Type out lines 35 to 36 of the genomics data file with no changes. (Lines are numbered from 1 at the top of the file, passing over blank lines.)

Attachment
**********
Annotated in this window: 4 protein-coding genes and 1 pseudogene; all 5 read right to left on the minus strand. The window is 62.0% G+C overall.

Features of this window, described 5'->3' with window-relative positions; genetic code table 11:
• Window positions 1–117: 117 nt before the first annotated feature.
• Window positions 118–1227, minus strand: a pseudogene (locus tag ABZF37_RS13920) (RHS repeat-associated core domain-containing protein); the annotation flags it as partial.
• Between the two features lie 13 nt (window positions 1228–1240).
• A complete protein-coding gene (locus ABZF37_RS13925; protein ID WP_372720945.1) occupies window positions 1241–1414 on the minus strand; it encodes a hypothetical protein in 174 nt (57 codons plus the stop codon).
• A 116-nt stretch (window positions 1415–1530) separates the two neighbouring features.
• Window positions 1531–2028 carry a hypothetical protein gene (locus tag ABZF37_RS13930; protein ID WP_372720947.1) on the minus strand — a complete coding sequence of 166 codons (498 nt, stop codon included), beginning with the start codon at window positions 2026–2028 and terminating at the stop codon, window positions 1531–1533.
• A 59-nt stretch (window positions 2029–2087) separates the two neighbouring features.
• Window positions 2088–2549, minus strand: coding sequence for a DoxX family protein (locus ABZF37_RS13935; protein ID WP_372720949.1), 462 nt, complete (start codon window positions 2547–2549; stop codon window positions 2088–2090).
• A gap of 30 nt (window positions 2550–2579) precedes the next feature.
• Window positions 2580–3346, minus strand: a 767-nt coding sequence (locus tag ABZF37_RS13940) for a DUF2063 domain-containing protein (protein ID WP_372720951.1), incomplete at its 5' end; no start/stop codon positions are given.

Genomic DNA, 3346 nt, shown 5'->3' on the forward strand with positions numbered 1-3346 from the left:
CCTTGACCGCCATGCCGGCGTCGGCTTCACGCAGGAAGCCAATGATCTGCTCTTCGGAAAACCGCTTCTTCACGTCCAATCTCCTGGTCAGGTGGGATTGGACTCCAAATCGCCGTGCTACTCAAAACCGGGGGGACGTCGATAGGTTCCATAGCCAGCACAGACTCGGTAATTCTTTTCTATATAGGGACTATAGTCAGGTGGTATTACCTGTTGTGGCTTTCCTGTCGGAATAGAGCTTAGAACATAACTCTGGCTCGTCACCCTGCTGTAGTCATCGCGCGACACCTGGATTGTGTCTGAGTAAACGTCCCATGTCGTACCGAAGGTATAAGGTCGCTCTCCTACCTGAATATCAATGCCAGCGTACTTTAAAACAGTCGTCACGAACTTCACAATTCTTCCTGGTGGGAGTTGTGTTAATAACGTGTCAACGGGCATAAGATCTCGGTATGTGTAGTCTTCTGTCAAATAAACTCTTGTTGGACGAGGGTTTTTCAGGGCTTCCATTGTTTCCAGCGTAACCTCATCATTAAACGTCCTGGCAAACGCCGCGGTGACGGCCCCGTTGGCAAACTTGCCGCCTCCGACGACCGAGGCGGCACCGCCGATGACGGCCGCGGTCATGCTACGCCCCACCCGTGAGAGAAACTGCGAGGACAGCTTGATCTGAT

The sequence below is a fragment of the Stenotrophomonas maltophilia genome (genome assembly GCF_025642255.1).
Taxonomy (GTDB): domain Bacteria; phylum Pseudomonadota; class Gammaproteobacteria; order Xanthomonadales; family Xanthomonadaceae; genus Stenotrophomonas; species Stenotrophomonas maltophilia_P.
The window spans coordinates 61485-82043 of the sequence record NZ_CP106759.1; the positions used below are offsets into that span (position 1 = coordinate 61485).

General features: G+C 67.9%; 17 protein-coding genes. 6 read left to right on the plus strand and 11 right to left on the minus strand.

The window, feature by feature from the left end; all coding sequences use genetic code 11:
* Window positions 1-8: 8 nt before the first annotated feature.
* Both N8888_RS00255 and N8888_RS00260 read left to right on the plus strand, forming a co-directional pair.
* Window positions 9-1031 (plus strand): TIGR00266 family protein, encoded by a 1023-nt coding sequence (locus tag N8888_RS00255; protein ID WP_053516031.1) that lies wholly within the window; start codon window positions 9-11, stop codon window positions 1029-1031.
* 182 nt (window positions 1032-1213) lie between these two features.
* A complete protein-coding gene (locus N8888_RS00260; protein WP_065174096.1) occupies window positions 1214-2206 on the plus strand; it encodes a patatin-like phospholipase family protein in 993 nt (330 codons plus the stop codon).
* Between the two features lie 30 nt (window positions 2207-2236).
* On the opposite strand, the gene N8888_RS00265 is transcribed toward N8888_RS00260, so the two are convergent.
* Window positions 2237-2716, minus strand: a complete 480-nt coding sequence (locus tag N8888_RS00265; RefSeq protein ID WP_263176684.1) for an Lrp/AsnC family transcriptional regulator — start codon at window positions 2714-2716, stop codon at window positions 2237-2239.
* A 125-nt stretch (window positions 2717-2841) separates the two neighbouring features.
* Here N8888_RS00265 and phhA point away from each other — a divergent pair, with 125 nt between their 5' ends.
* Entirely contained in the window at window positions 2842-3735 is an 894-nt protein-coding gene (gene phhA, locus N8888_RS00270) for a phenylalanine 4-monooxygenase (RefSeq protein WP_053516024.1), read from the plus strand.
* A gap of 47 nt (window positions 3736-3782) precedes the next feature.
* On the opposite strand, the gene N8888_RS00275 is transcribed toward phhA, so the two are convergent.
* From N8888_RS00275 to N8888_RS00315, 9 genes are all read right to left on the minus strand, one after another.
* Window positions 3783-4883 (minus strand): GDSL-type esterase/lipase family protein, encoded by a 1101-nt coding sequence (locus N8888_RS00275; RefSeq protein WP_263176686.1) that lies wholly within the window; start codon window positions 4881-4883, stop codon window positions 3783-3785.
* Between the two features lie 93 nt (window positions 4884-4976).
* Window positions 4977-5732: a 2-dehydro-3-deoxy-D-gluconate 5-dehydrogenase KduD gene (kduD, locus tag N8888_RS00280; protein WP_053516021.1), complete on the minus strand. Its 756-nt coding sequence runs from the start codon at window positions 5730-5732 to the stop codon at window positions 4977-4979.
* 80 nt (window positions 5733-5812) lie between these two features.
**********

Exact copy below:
* Between the two features lie 93 nt (window positions 4884-4976).
* Window positions 4977-5732: a 2-dehydro-3-deoxy-D-gluconate 5-dehydrogenase KduD gene (kduD, locus tag N8888_RS00280; protein WP_053516021.1), complete on the minus strand. Its 756-nt coding sequence runs from the start codon at window positions 5730-5732 to the stop codon at window positions 4977-4979.